In another positive shift for Obama, 55 percent now see him as their first or second choice, an important trend in a state where a person's second choice can matter and voters often switch their support at the last minute.
According to Democratic Party rules, candidates must draw at least 15 percent at each caucus site for the votes to count; if that fails to happen, their supporters often throw their votes to a more viable contender. In this poll, 34 percent of those voters would make Obama their second choice, 28 percent Edwards and 15 percent Clinton.
Most supporters of the three front-runners said they will "definitely" support their chosen candidate on Jan. 3. About two in 10 said there is a "good chance" that they will change their minds. That level of certainty suggests the race will continue to be close in the weeks ahead.
Voters in Iowa continue to view Clinton as the most viable of the Democrats, although her advantage is significantly smaller than it is nationally. About four in 10 Iowa voters called her the Democrats' best hope for November 2008, a quarter said it is Obama, and 22 percent said Edwards. In the latest Post-ABC national poll, 62 percent said Clinton is the party's strongest general-election candidate.
The results of the survey, conducted Nov. 14 to 18, underscore the urgency and fluidity of the contest as it heads into its final seven-week stretch. The poll was conducted by telephone among a random sample of 500 Iowa adults likely to vote in the 2008 Democratic presidential caucus; the results have a margin of sampling error of plus or minus four percentage points.
Iraq and health care dominate as the campaign's top issues. A third of likely voters described the war as the biggest issue in their choice for the nominee, while 26 percent said it is health care. Ten percent highlighted the economy and jobs, and all other issues were in the single digits.
The race at the local level only somewhat resembles the national campaign. While Clinton held a 51-point lead on the question of which Democrat would best handle the issue of health care in a national Post-ABC poll in late September, she now has a narrow nine-point advantage on that question in Iowa.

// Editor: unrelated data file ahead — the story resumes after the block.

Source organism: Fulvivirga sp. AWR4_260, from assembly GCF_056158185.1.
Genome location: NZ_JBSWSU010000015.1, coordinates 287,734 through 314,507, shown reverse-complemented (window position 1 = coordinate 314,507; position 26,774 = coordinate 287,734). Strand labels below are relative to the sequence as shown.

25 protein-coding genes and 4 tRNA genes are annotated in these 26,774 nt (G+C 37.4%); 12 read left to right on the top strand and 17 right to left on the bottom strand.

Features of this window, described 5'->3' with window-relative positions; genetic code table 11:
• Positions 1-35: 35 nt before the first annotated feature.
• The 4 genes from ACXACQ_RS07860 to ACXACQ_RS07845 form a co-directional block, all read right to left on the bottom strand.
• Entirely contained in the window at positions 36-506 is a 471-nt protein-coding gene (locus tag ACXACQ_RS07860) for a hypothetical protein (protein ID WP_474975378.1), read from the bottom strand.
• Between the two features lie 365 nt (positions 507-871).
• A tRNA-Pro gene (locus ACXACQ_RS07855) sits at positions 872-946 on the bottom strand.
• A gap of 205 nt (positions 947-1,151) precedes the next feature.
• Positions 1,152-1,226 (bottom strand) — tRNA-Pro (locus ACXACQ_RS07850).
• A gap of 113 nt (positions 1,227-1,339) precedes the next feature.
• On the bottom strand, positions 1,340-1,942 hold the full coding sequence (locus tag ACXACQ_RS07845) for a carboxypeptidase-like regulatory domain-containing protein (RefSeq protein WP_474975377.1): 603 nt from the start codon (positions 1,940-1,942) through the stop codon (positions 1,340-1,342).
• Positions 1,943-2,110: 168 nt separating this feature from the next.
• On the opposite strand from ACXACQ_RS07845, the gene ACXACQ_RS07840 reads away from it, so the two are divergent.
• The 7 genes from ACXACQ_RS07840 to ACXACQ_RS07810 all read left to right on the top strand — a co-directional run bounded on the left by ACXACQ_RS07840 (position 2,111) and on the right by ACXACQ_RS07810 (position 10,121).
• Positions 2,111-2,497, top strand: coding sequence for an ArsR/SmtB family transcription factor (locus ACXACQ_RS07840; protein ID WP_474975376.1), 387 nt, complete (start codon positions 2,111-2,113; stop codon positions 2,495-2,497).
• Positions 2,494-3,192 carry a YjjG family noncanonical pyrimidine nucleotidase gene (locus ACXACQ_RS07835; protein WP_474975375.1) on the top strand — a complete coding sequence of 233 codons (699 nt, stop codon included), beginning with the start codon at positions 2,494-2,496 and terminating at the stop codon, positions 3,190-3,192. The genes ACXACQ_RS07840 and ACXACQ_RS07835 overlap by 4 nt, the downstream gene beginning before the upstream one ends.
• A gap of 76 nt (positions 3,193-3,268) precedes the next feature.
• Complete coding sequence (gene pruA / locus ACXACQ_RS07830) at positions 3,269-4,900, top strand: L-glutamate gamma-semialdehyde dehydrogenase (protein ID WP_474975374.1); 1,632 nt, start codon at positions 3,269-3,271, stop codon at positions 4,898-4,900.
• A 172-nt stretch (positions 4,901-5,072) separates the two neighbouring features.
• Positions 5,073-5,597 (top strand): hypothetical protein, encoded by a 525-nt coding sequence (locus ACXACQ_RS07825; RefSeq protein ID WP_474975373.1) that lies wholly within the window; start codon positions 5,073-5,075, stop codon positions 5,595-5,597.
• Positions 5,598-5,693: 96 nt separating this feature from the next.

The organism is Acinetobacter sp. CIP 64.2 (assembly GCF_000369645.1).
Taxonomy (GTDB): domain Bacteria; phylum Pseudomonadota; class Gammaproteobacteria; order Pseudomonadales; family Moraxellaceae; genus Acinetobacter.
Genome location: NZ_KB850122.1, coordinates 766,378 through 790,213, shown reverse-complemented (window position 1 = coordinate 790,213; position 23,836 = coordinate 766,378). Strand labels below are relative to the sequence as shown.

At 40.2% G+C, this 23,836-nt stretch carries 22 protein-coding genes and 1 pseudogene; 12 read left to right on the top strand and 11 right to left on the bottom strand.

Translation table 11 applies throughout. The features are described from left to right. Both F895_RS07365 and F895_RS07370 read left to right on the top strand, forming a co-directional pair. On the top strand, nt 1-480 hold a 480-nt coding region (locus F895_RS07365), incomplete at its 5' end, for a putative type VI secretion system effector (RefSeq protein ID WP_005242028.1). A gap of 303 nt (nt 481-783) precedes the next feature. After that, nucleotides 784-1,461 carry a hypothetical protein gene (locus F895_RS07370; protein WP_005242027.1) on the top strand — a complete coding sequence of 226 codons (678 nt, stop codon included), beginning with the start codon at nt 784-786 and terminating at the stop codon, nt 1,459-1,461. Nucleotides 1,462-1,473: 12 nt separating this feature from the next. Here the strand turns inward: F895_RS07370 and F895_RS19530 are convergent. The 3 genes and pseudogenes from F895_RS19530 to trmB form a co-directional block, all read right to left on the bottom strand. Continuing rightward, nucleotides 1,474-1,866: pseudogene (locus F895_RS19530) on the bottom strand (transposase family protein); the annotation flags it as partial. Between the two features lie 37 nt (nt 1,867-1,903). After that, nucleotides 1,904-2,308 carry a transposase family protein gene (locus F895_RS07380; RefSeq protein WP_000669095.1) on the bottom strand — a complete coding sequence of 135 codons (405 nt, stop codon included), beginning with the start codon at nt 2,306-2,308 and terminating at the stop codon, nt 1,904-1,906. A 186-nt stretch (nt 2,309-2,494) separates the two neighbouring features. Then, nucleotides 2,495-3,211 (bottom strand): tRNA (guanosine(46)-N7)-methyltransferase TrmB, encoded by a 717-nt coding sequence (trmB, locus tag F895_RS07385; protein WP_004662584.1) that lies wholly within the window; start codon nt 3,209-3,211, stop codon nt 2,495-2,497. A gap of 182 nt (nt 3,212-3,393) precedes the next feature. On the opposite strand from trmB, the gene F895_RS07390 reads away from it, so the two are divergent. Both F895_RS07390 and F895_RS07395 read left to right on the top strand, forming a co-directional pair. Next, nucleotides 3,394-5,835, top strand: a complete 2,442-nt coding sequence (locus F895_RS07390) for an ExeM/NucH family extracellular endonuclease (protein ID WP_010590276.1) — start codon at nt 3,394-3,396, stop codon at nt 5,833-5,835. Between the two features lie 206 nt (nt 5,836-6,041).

And Clinton does not have a meaningful edge on the five other issues in this poll. She runs about even with Obama as the candidate most trusted to handle the economy, Social Security and the situation with Iran. On dealing with the war in Iraq, Clinton's 12-point lead from July has evaporated. In the new poll, 26 percent most trust Obama on Iraq and 23 percent choose Clinton, with 15 percent each for Edwards and Richardson.
Richardson, the only Hispanic candidate, came in fourth on many questions. But on the explosive matter of immigration, 25 percent said they trust him the most. During the Democratic candidates' last debate, Richardson gave a clear answer to the question of whether he would give driver's licenses to illegal immigrants, saying that as governor he already had. The same question has flummoxed Clinton and Obama at various points.
Among all voters surveyed, 38 percent said Clinton has the best experience to be president, ahead of her rivals but lower than in July, when 50 percent said so.
Regardless of whom they support, voters reported being deeply involved in -- or at least bombarded by -- the campaign. More than half said they had already attended a campaign event. More than four in 10 had visited a candidate's Web site; two in 10 had donated money. Eight in 10 reported receiving calls from one or more of the campaigns; 38 percent have been e-mailed.
And in a sign of just how personal Iowa politics are, a third said they have spoken to or shaken hands with one or more of the candidates. Two in 10 have met one of the three leading Democrats; 3 percent have met all three.
Polling analyst Jennifer Agiesta contributed to this report.